On The Future Of The Democratic Party: Let Peter Buttigieg Run The Whole Thing

After a crushing and embarrassing electoral defeat in 2016, the Democratic Party is left teetering on the brink of irrelevancy and in desperate need of fresh leadership. The GOP now controls the White House, both houses of Congress, governorships in 33 states and both chambers of the state legislature in 32 states. We all thought Trump’s nomination signaled the death of the Republican Party as we knew it. And, while that may still be true in some respect, we are now faced with an alternate reality in which it is the Democrats who are having their come to Jesus moment. Now is the time for introspection. We must avoid the mistakes of the past that led us to our current reality. Now is the time for fresh faces.

This week an old friend popped up in the news cycle as a potential candidate to head the DNC. I met Peter Buttigieg when we were both students at Harvard and he was running the Institute of Politics’ Senior Advisory Committee. Peter, only 34 years old, currently serves as the mayor of South Bend, Indiana from which he took a brief leave of absence to serve as a Lieutenant in the U.S. Navy, serving in Afghanistan. While Peter made the mistake of endorsing Secretary Clinton in the Democratic Primary (he did so along with a group of mayors in Indiana), he wrote his award-winning Profiles in Courage essay about the political courage of Senator Bernie Sanders. Peter is a Rhodes Scholar, worked in the private sector at two consulting firms and has volunteered or worked on several Democratic campaigns across the country. He won his first election for mayor with 74 percent of the vote and, after writing a letter to his constituents revealing himself as a gay man, won reelection with 80 percent of the popular vote. Peter has been called the future of the Democratic Party and the New York Times wondered whether he would be America’s first gay president.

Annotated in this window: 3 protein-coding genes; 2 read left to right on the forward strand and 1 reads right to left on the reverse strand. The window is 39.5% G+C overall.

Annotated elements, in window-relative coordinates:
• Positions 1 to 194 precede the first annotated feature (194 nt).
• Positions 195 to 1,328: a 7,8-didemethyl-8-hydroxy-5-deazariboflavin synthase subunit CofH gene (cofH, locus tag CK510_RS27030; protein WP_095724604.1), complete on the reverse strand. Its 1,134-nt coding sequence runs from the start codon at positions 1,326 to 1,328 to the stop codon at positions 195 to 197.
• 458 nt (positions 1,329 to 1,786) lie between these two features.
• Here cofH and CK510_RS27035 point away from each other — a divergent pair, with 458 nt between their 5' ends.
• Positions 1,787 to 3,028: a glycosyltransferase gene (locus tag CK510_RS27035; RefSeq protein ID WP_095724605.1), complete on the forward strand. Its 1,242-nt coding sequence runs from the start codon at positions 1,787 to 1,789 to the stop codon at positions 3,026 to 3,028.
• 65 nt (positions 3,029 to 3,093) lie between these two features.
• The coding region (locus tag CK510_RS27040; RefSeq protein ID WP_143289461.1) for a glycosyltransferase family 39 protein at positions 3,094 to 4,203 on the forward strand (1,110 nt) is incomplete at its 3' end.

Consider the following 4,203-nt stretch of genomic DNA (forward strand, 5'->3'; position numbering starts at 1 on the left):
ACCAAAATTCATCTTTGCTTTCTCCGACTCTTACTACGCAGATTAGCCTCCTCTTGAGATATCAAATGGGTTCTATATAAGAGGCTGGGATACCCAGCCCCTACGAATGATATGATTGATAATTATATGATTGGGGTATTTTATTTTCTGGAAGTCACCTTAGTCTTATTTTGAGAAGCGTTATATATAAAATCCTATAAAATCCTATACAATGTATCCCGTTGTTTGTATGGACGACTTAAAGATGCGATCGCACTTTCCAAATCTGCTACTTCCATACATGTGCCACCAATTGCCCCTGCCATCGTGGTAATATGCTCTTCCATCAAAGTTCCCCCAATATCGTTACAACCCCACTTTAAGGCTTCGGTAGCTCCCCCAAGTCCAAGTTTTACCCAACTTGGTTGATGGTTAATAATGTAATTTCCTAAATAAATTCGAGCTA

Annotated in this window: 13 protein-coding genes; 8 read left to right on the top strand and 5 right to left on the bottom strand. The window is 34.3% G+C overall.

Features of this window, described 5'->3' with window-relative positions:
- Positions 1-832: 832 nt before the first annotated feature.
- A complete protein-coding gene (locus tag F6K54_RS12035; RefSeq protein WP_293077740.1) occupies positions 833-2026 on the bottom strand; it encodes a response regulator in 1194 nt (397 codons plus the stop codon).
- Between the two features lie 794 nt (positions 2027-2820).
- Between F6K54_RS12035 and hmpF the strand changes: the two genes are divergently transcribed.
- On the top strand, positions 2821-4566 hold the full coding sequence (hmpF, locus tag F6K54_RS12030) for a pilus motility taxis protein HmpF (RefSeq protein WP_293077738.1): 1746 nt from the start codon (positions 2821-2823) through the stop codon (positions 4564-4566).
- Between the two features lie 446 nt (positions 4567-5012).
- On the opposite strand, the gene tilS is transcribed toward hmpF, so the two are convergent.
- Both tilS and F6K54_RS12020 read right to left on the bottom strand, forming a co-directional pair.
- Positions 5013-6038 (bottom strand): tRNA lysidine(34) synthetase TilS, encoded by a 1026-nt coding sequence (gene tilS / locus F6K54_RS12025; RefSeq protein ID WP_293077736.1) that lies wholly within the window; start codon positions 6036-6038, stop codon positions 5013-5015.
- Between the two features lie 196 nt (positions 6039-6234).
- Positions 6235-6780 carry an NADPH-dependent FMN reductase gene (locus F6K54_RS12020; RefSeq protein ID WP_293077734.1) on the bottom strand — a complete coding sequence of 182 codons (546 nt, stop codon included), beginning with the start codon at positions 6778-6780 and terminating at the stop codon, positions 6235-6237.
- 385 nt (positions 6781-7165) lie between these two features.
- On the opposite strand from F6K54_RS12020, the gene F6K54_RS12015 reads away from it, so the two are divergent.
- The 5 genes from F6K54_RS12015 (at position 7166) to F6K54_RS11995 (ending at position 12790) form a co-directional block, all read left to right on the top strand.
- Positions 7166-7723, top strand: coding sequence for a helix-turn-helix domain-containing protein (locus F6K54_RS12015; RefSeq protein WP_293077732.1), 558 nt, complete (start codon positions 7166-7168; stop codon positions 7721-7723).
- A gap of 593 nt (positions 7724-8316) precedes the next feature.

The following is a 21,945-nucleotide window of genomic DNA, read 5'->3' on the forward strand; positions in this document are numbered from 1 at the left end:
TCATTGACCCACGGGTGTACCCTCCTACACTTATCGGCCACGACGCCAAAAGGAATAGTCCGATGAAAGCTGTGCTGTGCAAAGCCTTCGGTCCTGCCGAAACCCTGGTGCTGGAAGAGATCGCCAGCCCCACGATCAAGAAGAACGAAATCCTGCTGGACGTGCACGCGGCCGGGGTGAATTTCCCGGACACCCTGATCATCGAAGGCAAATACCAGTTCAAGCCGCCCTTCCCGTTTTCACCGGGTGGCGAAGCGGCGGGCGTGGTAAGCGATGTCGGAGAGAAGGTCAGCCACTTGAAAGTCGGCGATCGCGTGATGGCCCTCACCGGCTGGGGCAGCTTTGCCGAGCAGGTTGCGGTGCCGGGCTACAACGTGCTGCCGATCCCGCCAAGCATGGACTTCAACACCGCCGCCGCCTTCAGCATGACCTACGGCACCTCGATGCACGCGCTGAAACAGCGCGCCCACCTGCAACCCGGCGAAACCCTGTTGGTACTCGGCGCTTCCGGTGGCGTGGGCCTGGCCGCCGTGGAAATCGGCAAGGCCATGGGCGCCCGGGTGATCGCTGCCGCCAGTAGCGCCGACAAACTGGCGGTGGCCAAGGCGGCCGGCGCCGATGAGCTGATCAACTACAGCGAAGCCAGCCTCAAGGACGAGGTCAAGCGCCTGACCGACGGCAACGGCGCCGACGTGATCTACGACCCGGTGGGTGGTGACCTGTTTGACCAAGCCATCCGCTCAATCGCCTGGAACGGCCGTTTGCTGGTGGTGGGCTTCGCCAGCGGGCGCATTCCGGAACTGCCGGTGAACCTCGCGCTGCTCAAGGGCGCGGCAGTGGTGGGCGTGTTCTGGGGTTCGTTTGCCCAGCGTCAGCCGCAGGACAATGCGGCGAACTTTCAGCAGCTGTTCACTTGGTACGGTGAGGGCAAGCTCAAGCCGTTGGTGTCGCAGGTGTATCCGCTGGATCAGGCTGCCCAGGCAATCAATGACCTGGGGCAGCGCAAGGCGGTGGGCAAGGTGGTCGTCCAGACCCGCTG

Peter has an impressive record in South Bend. His “1,000 Houses in 1,000 Days” initiative demolished or refurbished 1,000 properties across South Bend. The once famous Studebaker assembly plant, which has been closed for over fifty years, is being repurposed into a mixed use facility. Under Buttigieg’s leadership the city of South Bend also partnered with the University of Notre Dame as part of the White House’s MetroLab Network. The city and school will work together to come up with “smart solutions” to city problems. New construction in the city’s center including the South Bend River Lights public art installation have transformed the downtown area of South Bend. And, the 311 line ― a customer service line for the city, seeking to solve the day to day problems of residents ― that debuted in 2013 has fielded over 100,000 calls, providing important data to the city.

South Bend had been in decline prior to Peter’s terms as mayor. In 2010 South Bend was named one of “America’s Dying Cities” by Newsweek. The unemployment rate was over 12.4 percent in 2010. It is 5.8 percent as of April. Anecdotal evidence of more graduate students living downtown show a reverse in the migration out of South Bend that had dominated the years previous to Buttigieg assuming office. Peter has a record as a turnaround specialist and that is exactly what the Democratic Party needs right now- a fresh face, competitive ideas and a new direction.

If Democrats are paying attention, we are not in a good position. Our ideas proved to be uncompetitive in the marketplace of ideas in 2016. And, now we are faced with a choice: to double down on what proved to be ineffective or plot a new course. Peter Buttigieg might seem like an unlikely candidate to head up the Democratic Party now, but avoiding a bold choice and a step in a new direction might prove fatal for the party. I have considered the list of candidates for DNC chair and in many of them I see the Democratic Party’s past. Peter is without a doubt its future. In Peter’s essay about Senator Sanders he wrote that Sanders’ courage and ability to bring people across party lines are what make him stand out as a leader. I hope that Peter will get a chance to exemplify those ideals himself while leading the Democratic Party back into prominence.

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